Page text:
The rubber dampers wear out from normal use and in most cases can be replaced. Replacement of the dampers is a fraction of the cost of buying a new clutch basket, does not require a lot of special tools, and you aren’t out anything if the project doesn’t go as planned.
Before I get into the details of replacing the dampers, you are probably wondering how you can tell the dampers are worn out. When the engine is running some additional gear noise coming from the clutch may be noted, but honestly this is a problem difficult to diagnose when the engine is together. Finding this problem is much more likely when servicing the clutch pack or performing other work on the engine.
The easiest way to determine if the dampers have worn is by trying to rotate the clutch gear independently from the clutch basket. Depending on how worn the dampers are this may take a little bit of force, so it is best to lock out the clutch gear and primary drive gear. Once locked, the basket can be rotated back and forth to check for free play. Alternatively the clutch gear can be clamped in the soft jaws of a vice while trying to rotate the basket back and forth. The clutch basket should not move independently from the clutch gear.
In the first photo note the alignment marks are perfectly aligned. In the second photo the marks have shifted about an ⅛” (3mm). This may not look like much, but it will feel like a lot when you twist the basket.
Prior to starting this project you’ll want to make sure you can source new dampers for the clutch basket. Aftermarket clutch manufacturers often offer replacement dampers for their clutches which can work equally well in a stock basket. Hinson, Wiseco, and others supply “cushion kits” which can be purchased from their respective websites, through Ebay, Amazon, or anywhere else you may like to do your motorsport shopping.
Before attempting to dismantle the clutch basket, check to see how much clearance is between the rivets and other features on the engine. Usually the idler gear will be the closest in proximity to the rivets. If the engine has an oil pump gear driven off the clutch, the oil pump gear may also be close to the rivets. Make a mental note of the clearance for future reference. The clearance between the parts when using bolts should be roughly equal to the clearance between the parts when the original rivets were used.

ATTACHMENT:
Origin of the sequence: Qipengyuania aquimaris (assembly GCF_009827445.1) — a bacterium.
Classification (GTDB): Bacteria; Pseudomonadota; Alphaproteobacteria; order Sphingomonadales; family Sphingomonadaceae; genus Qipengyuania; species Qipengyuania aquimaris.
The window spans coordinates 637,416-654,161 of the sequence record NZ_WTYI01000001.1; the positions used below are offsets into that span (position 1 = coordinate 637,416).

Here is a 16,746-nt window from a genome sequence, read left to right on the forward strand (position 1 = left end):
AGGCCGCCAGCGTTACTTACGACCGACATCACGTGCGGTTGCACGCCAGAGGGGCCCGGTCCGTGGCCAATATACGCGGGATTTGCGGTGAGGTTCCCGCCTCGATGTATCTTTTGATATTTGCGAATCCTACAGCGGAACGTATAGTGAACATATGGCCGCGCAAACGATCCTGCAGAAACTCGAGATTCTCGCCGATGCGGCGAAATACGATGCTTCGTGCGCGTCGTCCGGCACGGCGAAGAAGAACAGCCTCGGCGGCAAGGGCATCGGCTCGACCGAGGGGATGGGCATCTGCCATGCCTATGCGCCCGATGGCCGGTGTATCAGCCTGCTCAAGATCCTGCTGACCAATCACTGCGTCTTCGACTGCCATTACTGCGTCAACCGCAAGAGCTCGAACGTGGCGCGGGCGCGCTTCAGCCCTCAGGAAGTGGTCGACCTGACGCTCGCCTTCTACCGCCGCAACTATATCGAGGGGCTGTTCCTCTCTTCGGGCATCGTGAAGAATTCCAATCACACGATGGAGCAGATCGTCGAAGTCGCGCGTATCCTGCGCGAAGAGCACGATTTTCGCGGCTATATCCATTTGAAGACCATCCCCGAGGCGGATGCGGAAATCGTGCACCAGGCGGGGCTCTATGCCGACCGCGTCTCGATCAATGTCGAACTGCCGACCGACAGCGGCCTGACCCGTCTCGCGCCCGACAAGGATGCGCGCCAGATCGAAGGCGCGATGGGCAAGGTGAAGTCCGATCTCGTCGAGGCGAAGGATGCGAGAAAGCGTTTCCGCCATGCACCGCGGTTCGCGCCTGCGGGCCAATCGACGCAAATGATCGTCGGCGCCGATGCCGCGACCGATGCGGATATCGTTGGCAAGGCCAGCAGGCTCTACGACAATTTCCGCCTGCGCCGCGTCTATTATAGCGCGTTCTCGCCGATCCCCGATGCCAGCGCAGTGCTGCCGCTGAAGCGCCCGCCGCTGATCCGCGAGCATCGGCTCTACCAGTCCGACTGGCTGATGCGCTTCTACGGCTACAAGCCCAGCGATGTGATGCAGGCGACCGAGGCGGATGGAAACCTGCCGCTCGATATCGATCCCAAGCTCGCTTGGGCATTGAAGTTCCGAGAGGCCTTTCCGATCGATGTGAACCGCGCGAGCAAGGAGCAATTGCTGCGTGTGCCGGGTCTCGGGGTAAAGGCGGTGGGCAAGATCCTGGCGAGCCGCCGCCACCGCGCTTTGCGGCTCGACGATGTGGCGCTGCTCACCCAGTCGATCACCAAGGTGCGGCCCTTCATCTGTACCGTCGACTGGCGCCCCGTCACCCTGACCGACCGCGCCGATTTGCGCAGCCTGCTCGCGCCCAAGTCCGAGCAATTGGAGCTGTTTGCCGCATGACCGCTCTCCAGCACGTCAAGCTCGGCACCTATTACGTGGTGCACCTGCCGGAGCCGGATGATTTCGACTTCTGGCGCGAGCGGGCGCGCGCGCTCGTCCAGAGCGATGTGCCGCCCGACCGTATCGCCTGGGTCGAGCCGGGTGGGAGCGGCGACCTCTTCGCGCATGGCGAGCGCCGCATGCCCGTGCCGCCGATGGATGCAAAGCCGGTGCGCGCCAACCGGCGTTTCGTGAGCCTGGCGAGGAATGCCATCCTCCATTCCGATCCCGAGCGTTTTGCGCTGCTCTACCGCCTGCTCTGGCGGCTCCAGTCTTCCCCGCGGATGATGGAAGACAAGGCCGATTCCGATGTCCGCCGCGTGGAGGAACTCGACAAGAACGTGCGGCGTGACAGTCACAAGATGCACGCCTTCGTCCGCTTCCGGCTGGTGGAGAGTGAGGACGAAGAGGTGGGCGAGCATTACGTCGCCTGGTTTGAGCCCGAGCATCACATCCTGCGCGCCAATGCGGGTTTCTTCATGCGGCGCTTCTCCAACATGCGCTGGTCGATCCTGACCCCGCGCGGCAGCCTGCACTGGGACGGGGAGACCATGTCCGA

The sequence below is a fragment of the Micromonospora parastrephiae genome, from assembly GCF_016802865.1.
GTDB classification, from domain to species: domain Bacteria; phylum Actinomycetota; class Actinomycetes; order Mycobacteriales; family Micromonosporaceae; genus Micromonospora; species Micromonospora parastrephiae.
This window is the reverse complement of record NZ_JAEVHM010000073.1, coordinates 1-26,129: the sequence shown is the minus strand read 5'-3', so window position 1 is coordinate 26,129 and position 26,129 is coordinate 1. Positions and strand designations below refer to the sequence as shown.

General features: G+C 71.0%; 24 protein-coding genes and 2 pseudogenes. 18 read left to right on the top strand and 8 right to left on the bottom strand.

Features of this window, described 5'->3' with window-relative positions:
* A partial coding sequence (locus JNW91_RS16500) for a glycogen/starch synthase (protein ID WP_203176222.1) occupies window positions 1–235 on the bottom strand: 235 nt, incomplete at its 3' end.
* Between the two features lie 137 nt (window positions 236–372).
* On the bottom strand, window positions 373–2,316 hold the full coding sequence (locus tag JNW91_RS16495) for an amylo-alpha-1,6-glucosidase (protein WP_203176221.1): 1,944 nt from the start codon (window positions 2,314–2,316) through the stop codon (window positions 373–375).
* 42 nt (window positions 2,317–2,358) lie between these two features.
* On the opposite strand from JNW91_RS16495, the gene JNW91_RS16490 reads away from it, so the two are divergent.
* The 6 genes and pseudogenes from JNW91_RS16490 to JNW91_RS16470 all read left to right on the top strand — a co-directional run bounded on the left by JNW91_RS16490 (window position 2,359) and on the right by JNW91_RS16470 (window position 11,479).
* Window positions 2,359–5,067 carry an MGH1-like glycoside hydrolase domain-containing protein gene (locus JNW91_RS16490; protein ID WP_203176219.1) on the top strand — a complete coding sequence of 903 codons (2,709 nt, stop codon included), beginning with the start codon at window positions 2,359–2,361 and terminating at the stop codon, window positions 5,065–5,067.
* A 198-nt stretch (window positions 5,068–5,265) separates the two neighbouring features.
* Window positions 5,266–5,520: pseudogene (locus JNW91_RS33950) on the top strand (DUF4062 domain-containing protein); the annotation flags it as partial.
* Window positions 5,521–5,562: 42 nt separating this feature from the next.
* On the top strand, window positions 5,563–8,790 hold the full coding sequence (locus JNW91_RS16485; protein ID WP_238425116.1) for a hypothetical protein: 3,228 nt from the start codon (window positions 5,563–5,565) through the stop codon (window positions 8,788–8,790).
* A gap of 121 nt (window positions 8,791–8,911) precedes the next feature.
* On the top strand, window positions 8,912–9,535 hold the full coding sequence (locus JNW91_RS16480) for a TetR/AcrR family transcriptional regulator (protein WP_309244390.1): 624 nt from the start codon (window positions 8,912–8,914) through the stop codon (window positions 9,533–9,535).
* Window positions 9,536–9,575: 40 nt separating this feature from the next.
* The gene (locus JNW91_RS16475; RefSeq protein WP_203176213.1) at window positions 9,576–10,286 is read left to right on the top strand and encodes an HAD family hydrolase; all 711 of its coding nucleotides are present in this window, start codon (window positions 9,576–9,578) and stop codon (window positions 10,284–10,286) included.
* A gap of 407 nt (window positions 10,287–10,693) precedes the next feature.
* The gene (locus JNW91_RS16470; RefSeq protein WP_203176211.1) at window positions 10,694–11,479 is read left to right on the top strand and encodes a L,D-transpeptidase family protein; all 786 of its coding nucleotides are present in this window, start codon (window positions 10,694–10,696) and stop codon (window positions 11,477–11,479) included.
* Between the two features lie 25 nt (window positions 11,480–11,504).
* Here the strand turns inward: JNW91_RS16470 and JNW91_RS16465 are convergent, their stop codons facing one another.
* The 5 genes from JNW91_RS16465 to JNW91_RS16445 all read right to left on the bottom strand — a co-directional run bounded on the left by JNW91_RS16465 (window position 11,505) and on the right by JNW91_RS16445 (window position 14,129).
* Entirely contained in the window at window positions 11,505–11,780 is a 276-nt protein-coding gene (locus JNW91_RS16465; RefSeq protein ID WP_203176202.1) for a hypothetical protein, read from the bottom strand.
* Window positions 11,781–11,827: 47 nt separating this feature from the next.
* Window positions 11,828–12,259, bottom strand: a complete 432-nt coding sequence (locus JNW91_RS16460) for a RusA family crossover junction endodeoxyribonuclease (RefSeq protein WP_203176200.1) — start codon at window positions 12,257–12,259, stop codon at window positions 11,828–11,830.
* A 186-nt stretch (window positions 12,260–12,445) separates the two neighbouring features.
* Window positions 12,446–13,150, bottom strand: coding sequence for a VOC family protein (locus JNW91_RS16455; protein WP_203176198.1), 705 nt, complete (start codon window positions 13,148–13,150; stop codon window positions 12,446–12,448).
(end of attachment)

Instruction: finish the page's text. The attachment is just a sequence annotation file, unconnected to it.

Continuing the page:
The first mistake I made was a very silly one in hindsight. I didn’t realize that on this particular clutch the rivets are countersunk. Anytime countersunk rivets are used, grinding their heads off won’t work.
6.00mm x 1.00 - #8 drill bit
7.00mm x 1.00 - letter “B” or 15/64” drill bit
8.00mm x 1.25 - letter “H” or 17/64” drill bit
The bolt head type will come down to your given clearance requirements between the backing plate and idler gear. You may find that a countersunk or button style head will work well. A great resource for selecting fasteners is at McMaster-Carr. If you’ve never explored McMaster-Carr you’ll quickly come to find that they sell just about everything under the sun and if you’re not careful you may part with more money than you originally intended! A few other good sources for metric hardware include Ebay (simply type in the bolt type you’re searching for in the search to turn up lots of results), Maryland Metric, and Boltnet.
For my basket I chose an 8mm x 1.25 Grade 12.9 socket head button which was 14mm long. Once the bolt has been selected, the backing plate and basket can be modified to suit. Start by enlarging the backing plate so that it will accept the bolts.
After clearances have been checked and everything is ready for final assembly, the parts should all be thoroughly cleaned to remove any metal debris stuck to them. The clutch gear and new dampers can be reinstalled. If the dampers are directional, make sure they are installed in the correct orientation.
If you liked this post and want more dirt bike info, I send out a weekly eNewsletter with tons of free tips and tricks. Enter your email below to get signed up.